Earlier, I looked at three key American League players. Here are three guys in the National League who could provide a big in-house improvement the rest of the way.
Scott Rolen, 3B, Reds
Rolen was a big key to the Reds' division title in 2010, batting .285/.358/.497 and providing a solid right-handed bat between Joey Votto and Jay Bruce. He's been terrible this season, with a .242/.279/.399 line and just five home runs in 243 at-bats, unacceptable numbers for the Great American Ballpark bandbox. Rolen does have 20 doubles, indicating some increased power potential is there. Dusty Baker has moved him down to sixth in the order. The Reds are unlikely to trade for a replacement given Rolen's veteran status, but he's showing signs of an aging player who has battled injuries through his career. The indicator: His walk rate is 3.8 percent, nearly six percent off last season and well below his career rate of 10.6 percent. Often, as a player ages and his bat speed declines, he has to guess more to "speed up" his bat; that leads to chasing more pitches or swinging earlier in the count. While the Reds' rotation has many issues, it's Rolen's bat that may provide the best hope for a stretch-drive kick.
Stephen Drew, SS, Diamondbacks
Drew has alternated good years with mediocre ones during his career. He hit .316 as a rookie and then .238 in his full season. In 2008, he hit .291 with 21 home runs; his OPS fell nearly 100 points in 2009. Last season, he hit .278 with a .352 on-base percentage. This season, he's hitting .254/.320/.370, an OPS nearly 100 points lower than 2010. Who is the real Stephen Drew? I think he has a good chance to improve his numbers in the second half, given that he's hitting just .223 with three home runs at home. In a ballpark conducive to hitting, those are terrible numbers. If Drew can produce an .800 OPS -- or higher -- the rest of the way, Arizona's lineup becomes one of the deepest in the league. Drew is hitting just .217 against lefties, and second baseman Kelly Johnson is hitting just .198, meaning the D-backs would also be wise to pick up a right-handed hitting middle-infielder to spell the lefty hitting Drew and Johnson. You can't worry about bruising egos at this point. (Of course, modern-day roster construction makes it difficult to carry too many platoon players, since every teams keeps seven or eight relievers.)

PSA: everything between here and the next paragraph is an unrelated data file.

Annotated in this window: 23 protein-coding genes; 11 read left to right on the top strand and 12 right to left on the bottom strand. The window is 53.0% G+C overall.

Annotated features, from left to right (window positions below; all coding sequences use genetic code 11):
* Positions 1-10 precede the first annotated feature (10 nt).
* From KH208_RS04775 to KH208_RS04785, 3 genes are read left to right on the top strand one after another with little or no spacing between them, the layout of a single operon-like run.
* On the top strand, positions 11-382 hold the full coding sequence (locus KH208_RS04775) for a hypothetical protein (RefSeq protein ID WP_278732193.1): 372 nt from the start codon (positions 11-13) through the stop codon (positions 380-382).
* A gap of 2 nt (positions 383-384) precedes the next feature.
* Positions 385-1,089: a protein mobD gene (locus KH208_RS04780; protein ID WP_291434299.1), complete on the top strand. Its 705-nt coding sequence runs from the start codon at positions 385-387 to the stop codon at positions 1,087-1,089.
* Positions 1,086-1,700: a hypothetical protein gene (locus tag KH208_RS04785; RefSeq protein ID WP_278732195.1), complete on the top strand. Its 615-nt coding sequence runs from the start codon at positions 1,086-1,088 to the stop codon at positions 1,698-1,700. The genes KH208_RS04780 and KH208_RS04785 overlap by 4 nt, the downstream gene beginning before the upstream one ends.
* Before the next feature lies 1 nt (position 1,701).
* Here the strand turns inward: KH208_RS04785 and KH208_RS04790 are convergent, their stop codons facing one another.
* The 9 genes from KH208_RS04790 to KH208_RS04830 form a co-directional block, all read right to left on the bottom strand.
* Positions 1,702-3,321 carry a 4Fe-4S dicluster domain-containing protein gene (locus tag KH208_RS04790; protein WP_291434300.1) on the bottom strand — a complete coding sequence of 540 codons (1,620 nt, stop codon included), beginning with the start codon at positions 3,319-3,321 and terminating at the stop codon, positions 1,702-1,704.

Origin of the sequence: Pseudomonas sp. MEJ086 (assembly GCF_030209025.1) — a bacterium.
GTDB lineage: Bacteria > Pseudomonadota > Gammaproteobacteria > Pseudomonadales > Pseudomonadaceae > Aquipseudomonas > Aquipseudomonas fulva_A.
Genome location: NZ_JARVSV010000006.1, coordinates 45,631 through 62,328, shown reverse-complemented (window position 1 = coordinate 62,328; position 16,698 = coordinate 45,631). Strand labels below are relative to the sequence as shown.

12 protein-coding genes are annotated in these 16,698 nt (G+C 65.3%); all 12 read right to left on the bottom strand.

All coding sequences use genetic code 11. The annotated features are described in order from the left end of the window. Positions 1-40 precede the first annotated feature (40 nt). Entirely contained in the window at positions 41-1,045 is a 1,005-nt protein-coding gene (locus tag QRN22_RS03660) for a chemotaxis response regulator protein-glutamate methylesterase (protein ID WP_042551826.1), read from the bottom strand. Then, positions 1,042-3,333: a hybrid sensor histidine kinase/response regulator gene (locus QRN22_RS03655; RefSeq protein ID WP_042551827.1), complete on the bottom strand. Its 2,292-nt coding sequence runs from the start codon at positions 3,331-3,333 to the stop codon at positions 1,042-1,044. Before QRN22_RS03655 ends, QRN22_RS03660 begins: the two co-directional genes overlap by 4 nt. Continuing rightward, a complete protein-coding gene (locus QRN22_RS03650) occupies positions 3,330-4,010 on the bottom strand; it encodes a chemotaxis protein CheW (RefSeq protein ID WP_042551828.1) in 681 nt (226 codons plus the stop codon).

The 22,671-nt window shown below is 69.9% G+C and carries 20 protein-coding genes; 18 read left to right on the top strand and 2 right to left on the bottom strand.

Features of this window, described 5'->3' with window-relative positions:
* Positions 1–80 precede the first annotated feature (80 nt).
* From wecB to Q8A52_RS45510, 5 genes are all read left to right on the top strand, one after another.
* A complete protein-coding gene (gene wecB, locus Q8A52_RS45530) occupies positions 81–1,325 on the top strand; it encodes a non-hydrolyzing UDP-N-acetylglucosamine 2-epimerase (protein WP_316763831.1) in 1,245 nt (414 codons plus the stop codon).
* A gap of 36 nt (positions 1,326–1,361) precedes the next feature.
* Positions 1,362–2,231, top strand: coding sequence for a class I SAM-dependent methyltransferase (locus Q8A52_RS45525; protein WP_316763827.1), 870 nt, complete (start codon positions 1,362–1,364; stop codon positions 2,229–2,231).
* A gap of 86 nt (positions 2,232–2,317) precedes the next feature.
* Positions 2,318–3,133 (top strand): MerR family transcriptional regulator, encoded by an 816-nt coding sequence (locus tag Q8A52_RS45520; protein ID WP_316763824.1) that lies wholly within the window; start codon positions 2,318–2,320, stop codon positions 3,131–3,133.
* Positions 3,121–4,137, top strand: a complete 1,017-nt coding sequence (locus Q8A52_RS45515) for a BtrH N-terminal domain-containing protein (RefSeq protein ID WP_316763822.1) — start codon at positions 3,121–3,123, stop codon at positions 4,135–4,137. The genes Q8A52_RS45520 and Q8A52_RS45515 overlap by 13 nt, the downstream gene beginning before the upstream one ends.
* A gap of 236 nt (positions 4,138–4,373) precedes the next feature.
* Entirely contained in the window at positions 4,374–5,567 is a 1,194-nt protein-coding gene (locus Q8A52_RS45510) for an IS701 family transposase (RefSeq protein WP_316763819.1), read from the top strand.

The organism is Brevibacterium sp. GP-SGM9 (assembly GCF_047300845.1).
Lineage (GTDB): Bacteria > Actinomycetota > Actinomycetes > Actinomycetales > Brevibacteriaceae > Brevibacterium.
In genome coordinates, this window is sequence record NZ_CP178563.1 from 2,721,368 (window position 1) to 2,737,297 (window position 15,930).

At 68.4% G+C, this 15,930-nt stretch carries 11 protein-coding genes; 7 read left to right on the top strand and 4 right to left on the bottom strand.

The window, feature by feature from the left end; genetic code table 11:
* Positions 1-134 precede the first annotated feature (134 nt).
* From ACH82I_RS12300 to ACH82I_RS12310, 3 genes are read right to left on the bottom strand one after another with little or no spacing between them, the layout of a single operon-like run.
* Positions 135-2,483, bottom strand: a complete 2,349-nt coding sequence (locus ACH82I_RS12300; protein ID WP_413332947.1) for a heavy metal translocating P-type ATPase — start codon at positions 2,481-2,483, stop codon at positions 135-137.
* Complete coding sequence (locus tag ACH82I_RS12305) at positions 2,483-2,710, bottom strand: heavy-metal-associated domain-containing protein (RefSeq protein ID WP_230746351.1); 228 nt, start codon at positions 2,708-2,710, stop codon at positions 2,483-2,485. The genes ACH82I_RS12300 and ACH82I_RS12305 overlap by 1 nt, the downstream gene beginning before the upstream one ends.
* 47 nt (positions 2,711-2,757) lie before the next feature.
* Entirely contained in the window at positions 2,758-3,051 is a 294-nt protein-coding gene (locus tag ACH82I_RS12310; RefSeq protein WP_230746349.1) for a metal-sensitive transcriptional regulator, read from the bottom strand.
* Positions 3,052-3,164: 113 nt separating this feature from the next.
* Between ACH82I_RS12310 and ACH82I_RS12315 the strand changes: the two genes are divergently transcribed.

Colby Rasmus, CF, Cardinals
As expected, Kyle Lohse is starting to regress -- he's allowed four runs or more in five of his past seven starts -- meaning the burden of capturing the NL Central crown will continue to be placed on the Cardinals' offense. This was supposed to be the breakout season for the 24-year-old Rasmus, after he hit .276 with 23 home runs last season in 464 at-bats. While Tony La Russa no longer holds him back against some lefties, Rasmus' OPS has declined from .859 to .730, leading to trade rumor speculation. Rasmus has cut his strikeout rate from 2010, but it hasn't translated into bigger numbers. Surprisingly, he's hit lefties better than righties (.844 versus .692 OPS). With Jon Jay hitting .310 with a .360 OBP, moderate power and possessing the ability to play center, maybe the Cardinals will shop around Rasmus to upgrade the pitching staff. I wouldn't do it, but Rasmus could be one of the best trade chips on the market.